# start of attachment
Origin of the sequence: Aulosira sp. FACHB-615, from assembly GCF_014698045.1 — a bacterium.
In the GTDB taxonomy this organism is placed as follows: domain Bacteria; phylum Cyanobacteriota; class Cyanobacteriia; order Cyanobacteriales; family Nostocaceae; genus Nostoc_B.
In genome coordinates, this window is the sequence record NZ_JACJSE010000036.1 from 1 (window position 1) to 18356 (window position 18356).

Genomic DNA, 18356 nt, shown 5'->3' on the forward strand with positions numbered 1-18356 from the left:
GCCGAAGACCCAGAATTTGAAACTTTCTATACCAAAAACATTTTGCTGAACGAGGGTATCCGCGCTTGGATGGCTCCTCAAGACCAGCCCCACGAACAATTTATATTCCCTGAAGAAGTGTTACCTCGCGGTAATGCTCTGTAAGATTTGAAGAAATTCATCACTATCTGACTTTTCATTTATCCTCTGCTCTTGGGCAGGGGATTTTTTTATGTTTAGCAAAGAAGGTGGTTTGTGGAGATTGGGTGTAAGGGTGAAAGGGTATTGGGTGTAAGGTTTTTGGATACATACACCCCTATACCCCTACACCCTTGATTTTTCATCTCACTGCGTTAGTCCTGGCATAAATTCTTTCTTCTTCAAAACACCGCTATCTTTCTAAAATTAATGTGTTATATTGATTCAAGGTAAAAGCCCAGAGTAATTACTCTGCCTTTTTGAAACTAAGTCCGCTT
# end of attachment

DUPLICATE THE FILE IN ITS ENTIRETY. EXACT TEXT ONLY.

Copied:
Origin of the sequence: Aulosira sp. FACHB-615, from assembly GCF_014698045.1 — a bacterium.
In the GTDB taxonomy this organism is placed as follows: domain Bacteria; phylum Cyanobacteriota; class Cyanobacteriia; order Cyanobacteriales; family Nostocaceae; genus Nostoc_B.
In genome coordinates, this window is the sequence record NZ_JACJSE010000036.1 from 1 (window position 1) to 18356 (window position 18356).

Genomic DNA, 18356 nt, shown 5'->3' on the forward strand with positions numbered 1-18356 from the left:
GCCGAAGACCCAGAATTTGAAACTTTCTATACCAAAAACATTTTGCTGAACGAGGGTATCCGCGCTTGGATGGCTCCTCAAGACCAGCCCCACGAACAATTTATATTCCCTGAAGAAGTGTTACCTCGCGGTAATGCTCTGTAAGATTTGAAGAAATTCATCACTATCTGACTTTTCATTTATCCTCTGCTCTTGGGCAGGGGATTTTTTTATGTTTAGCAAAGAAGGTGGTTTGTGGAGATTGGGTGTAAGGGTGAAAGGGTATTGGGTGTAAGGTTTTTGGATACATACACCCCTATACCCCTACACCCTTGATTTTTCATCTCACTGCGTTAGTCCTGGCATAAATTCTTTCTTCTTCAAAACACCGCTATCTTTCTAAAATTAATGTGTTATATTGATTCAAGGTAAAAGCCCAGAGTAATTACTCTGCCTTTTTGAAACTAAGTCCGCTT